The Office for Budget Responsibility (OBR) says the UK economy has recovered more strongly since the spring than it had originally expected.
The independent body has revealed that GDP growth was greater than expected in both the second and third quarters, and has revised up its forecast for GDP growth this year from 1.2% to 1.8%.
However, while still expecting growth to accelerate next year, the body lowered its forecast for 2011 from 2.3% to 2.1%, and for 2012 from 2.8% to 2.6%.
The OBR said that its central forecast is that the economy will continue to recover from the recession, but at a slower pace than seen in the recoveries of the 1970s, 1980s and 1990s.
"This relatively sluggish medium-term outlook reflects the gradual normalisation of credit conditions, efforts to reduce private sector indebtedness and the impact of the Government's fiscal consolidation," it added.
Elsewhere in the report, the OBR said that unemployment had fallen to levels that it had not expected until the middle of 2012.
With the Government deciding in the Spending Review to reduce its planned cuts in public services spending with additional cuts in welfare spending instead, the OBR said it now expected general government employment to fall by 330,000 over the next four years, compared to the forecast of 490,000 it had made in June.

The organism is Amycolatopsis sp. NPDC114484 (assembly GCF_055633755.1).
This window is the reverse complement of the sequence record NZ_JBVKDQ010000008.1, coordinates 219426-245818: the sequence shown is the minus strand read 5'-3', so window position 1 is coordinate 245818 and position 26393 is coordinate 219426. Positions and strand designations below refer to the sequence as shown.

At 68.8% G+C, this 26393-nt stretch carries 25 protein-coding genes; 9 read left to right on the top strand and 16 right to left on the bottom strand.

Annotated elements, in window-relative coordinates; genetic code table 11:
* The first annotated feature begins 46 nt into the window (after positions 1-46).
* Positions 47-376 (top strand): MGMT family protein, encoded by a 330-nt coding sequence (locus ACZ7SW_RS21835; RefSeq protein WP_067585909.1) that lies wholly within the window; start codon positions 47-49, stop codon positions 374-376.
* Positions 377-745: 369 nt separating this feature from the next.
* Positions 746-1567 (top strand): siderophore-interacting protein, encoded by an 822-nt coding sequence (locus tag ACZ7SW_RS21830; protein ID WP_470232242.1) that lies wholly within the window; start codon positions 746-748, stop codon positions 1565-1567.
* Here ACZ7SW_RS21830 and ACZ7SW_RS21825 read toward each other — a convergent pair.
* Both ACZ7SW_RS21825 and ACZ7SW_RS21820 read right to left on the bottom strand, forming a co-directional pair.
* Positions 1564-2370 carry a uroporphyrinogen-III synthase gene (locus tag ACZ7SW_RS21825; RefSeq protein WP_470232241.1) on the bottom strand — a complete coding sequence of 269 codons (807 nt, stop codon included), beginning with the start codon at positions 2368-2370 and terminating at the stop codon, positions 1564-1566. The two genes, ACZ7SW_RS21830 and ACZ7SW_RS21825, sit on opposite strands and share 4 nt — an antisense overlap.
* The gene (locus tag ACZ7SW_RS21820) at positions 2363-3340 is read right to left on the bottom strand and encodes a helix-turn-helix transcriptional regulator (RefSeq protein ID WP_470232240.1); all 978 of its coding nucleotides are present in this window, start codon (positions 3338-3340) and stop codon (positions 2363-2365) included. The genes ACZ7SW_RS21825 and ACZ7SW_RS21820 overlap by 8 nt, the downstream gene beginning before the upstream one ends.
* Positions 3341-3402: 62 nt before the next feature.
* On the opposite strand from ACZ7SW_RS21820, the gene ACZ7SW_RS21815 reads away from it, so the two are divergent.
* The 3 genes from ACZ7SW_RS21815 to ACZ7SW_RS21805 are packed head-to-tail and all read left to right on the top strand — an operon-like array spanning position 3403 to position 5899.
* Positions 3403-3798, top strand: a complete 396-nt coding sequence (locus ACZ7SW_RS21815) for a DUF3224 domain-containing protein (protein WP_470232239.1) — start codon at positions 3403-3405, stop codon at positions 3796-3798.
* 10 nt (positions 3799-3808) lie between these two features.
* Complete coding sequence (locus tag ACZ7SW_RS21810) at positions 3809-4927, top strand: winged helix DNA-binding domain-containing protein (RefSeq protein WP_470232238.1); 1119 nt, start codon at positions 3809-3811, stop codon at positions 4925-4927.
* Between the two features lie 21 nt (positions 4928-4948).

Attempting to evaluate the current state of play in the economy against the Government's stated targets, the OBR said its best judgement was that the coalition has a 'better than 50 per cent chance' of delivering a current budget balance in 2015/16 and of seeing public sector net debt fall between 2014/15 and 2015/16.
"We also believe that it has slightly more margin for error in meeting the mandate than the interim OBR thought likely in June," added the report.
"That said, there is clearly significant uncertainty around our central forecast, with risks both to the upside and to the downside."
The Chancellor of the Exchequer, George Osborne, said the figures showed the economic recovery was on track, a double dip recession would be avoided, and that the coalition's plans were working.
Find the best savings rates for you - Compare savings accounts
Disclaimer: Information is correct as of the date of publication (shown at the top of this article). Any products featured may be withdrawn by their provider or changed at any time.
Moneyfacts.co.uk will, like most other websites, place cookies onto your computer’s
hard drive. This includes tracking cookies.